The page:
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The Art of Readable Code - by Dustin Boswell and Trevor Foucher

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Hello,

In this post, I will continue to share my understanding on the Part-2 of the book "The Art of Readable Code" by Dustin Boswell and Trevor Foucher.

1. Simplifying Loops and Logics

The first chapter of this amazing book dealt with general topic such as variable name, function name and comments. In the second chapter, the authors explain about making the actual logic easy to understand.

The authors first start with a simple if condition. They suggest having the variable in question always on the left-hand-side of the condition as it more colloquial and readable. During a comparison between two values like a range, the developers have to go with having the variable in middle. Some examples are as

if (taxAmt > 999)
if (1 <= taxPerc <= 15)

Also, about the order of your condition, start with the positive or easier criteria in your logic and proceed further. Also, the authors warn about using the ternary operator. They suggest using it only if the condition is simple and normal. Although there are differences in opinion about this operator in general, it is better to use it on simple occasions.

name_Pref = (str_Gender == 'MALE')? 'Mr' : 'Ms'

Regarding a normal while loop and a do-while statement, it is always better to use the former. It is easier, useful and very natural to have the condition in the first like all other loop logic. Also, when the reader goes through your code, in case of the do-while they have to read the code twice.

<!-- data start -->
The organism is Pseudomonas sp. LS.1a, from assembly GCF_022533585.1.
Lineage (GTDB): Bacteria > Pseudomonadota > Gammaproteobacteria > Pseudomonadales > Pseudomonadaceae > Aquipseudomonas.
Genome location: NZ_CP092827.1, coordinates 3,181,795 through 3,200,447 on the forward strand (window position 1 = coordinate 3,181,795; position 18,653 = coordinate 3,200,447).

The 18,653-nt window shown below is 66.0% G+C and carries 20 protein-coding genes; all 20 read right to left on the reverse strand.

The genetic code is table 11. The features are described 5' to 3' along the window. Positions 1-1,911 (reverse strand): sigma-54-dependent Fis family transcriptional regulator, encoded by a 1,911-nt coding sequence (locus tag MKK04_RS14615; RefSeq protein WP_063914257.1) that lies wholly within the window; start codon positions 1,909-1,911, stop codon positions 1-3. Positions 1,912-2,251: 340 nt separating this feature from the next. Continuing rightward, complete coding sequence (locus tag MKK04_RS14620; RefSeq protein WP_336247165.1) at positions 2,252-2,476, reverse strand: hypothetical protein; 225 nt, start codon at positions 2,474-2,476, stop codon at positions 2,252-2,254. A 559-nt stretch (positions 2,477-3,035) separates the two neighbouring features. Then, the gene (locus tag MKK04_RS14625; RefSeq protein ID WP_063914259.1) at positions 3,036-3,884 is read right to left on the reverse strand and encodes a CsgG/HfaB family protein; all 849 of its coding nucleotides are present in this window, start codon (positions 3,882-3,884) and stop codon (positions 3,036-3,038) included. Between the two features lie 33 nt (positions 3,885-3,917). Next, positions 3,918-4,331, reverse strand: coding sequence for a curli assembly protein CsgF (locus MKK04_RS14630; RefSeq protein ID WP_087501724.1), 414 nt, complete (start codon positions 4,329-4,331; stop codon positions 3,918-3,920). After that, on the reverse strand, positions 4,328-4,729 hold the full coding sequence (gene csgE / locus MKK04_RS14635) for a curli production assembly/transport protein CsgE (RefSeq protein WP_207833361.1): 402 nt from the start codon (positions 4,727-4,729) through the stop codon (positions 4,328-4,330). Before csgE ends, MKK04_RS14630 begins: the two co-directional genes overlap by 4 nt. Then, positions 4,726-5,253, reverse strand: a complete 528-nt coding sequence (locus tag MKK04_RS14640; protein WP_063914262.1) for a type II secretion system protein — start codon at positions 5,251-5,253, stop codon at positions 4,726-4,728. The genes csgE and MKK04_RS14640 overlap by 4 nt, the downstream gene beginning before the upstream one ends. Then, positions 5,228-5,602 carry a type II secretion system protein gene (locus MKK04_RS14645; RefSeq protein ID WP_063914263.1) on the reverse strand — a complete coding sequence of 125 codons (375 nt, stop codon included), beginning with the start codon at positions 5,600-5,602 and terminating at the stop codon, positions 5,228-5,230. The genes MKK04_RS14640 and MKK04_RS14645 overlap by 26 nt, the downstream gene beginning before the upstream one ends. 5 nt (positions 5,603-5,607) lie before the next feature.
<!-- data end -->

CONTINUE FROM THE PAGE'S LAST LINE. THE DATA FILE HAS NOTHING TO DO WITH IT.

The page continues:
• The Goto Like the ternary operator, it good if you use this feature very little and only needed. Evidently, over usage of goto will make your program much harder to read and understand. But when used at correct places, it is very effective feature.

if (tax_Percent == 0) goto print;
...
print:
PrintInvoice();

  • Nested loops Sometimes the program cannot be done without using such complex features, but generally the use of nested loops can be minimized if the requirement is understood well. According to the authors, it wise to use other ways and depend on nested only if there is no other way.

Breaking Down Giant Expressions

  • Summary Variables Just because it’s possible, we don’t have to write a complex single line code or function. Even the same developer coming back to debug his code might find it very hard after a period of time. So when you initially develop your login, it is better to break it into meaningful chunks.

ReadInput();
ValidateInput();
LogicComputation();
PrintOutput();

The authors suggest the use of summary variables to break down a complex equation and store the intermediate values in a temporary place for easier understanding. When using complex logics in a single line or function, it ads extra burden to the reader. The developer may be confident about its readability at beginning, but as mentioned earlier, after to move on to other functions or phases of project and come back for a fix or analysis, it might be hard for the same person.

When breaking down your logic to smaller pieces, it good for the developer to maintain, find bugs, typing errors, useful conditions and cases to be handled in particular.

Variables and Readability

The use of temporary variables must handle with great care. Only used when needed and at correct places. When used at unwanted places, they tend to increase the complexity of the program and increase resources also. The variable name, importance in other aspects of the variable should depend on its scope.

Just like goto statements, the break and continue features of the loop can be very useful when used correctly and aptly. Also, when over used or poorly coded they will increase the complexity of your code in many degrees.

Regarding the scope of your variable, it is always better to limit or minimize it as much as possible, in other words it is good practice to limit the usage of global variables. The authors suggest to rethink the use of global variable in any language and to use local variables as much as possible. Also, write once variables as constants helps in easy understanding and maintenance of your program.

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